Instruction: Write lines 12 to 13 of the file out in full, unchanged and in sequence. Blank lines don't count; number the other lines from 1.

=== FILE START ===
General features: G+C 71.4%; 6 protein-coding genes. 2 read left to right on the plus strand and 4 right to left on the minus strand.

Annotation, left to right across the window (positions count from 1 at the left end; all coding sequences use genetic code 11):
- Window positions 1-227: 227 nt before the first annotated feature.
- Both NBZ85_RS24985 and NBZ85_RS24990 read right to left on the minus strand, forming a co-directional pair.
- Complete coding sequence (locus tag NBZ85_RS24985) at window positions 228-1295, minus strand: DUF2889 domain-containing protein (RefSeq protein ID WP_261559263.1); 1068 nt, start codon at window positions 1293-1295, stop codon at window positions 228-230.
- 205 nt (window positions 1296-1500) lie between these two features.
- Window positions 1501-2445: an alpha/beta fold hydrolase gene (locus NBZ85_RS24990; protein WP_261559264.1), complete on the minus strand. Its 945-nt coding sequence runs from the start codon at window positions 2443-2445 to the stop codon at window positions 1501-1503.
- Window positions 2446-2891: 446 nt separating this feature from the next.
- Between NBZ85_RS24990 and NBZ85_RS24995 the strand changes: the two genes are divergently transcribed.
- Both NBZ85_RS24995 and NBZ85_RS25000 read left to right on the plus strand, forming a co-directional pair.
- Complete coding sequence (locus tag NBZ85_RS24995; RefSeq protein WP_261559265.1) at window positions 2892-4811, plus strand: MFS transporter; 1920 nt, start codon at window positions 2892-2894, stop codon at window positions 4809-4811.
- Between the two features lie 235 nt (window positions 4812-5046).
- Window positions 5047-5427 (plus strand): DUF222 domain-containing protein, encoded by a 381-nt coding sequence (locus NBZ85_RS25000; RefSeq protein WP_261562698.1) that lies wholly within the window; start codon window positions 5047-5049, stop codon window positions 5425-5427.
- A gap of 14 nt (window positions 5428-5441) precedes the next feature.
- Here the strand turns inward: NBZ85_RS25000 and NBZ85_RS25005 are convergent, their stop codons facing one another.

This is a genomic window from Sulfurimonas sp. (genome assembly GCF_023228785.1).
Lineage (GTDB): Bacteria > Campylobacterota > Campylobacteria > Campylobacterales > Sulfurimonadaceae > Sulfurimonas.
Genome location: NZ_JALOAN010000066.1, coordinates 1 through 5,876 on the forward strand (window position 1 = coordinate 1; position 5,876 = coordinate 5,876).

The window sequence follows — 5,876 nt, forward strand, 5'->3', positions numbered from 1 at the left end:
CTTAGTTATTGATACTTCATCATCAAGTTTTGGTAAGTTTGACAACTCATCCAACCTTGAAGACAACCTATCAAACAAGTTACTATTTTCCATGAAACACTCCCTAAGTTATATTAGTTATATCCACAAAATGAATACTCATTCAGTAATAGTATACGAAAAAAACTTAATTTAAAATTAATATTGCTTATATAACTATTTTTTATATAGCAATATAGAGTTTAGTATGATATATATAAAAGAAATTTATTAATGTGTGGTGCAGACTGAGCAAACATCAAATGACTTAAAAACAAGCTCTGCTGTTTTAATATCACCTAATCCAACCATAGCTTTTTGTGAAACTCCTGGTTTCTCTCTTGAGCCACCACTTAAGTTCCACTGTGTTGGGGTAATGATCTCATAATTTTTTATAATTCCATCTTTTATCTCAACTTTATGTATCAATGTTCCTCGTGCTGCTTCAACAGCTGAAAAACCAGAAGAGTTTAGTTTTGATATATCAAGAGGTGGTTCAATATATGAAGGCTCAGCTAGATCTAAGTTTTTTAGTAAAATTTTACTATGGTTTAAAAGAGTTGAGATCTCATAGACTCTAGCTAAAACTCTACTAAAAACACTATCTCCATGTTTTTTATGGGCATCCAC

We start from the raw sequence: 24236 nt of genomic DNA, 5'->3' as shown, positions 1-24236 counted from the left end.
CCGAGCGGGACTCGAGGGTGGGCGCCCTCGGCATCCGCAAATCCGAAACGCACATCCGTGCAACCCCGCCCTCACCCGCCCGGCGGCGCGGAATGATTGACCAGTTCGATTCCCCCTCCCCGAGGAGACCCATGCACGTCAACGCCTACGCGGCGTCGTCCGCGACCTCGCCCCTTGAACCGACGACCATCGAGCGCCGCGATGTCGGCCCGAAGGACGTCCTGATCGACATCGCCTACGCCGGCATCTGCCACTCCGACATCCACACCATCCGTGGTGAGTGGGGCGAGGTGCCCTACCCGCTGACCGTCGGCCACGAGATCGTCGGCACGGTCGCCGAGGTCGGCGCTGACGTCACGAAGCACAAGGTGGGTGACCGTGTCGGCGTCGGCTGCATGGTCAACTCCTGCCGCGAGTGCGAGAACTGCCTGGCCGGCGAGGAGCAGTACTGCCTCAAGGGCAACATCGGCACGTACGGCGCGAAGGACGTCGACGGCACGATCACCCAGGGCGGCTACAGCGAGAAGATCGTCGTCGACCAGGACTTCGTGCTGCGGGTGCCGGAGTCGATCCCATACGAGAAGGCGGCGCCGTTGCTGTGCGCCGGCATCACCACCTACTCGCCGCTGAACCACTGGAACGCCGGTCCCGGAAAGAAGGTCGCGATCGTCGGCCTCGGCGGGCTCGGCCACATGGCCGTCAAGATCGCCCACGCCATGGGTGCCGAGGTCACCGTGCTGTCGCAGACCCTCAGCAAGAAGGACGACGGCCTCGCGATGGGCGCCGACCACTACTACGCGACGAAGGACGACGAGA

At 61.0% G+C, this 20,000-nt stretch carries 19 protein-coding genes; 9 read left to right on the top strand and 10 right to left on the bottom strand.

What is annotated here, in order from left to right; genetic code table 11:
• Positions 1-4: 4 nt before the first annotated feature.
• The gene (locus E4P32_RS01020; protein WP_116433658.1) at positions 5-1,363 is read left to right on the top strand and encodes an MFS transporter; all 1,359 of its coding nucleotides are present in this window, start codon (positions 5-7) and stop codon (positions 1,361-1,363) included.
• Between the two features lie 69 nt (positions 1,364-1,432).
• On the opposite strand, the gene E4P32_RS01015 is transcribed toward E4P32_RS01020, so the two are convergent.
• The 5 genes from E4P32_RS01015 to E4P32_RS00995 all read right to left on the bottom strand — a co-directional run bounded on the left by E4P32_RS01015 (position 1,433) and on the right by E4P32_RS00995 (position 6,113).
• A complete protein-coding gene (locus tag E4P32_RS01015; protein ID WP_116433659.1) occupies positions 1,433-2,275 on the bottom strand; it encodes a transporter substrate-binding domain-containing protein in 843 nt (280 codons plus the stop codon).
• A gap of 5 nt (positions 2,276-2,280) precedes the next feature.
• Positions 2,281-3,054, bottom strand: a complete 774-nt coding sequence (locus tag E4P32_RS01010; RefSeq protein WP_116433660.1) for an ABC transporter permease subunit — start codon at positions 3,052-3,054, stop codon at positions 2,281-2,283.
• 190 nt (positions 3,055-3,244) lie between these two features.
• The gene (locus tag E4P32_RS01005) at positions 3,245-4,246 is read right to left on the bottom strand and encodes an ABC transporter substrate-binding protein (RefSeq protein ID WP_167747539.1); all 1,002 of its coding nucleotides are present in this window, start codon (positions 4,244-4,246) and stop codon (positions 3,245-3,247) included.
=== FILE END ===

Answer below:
- Between the two features lie 235 nt (window positions 4812-5046).
- Window positions 5047-5427 (plus strand): DUF222 domain-containing protein, encoded by a 381-nt coding sequence (locus NBZ85_RS25000; RefSeq protein WP_261562698.1) that lies wholly within the window; start codon window positions 5047-5049, stop codon window positions 5425-5427.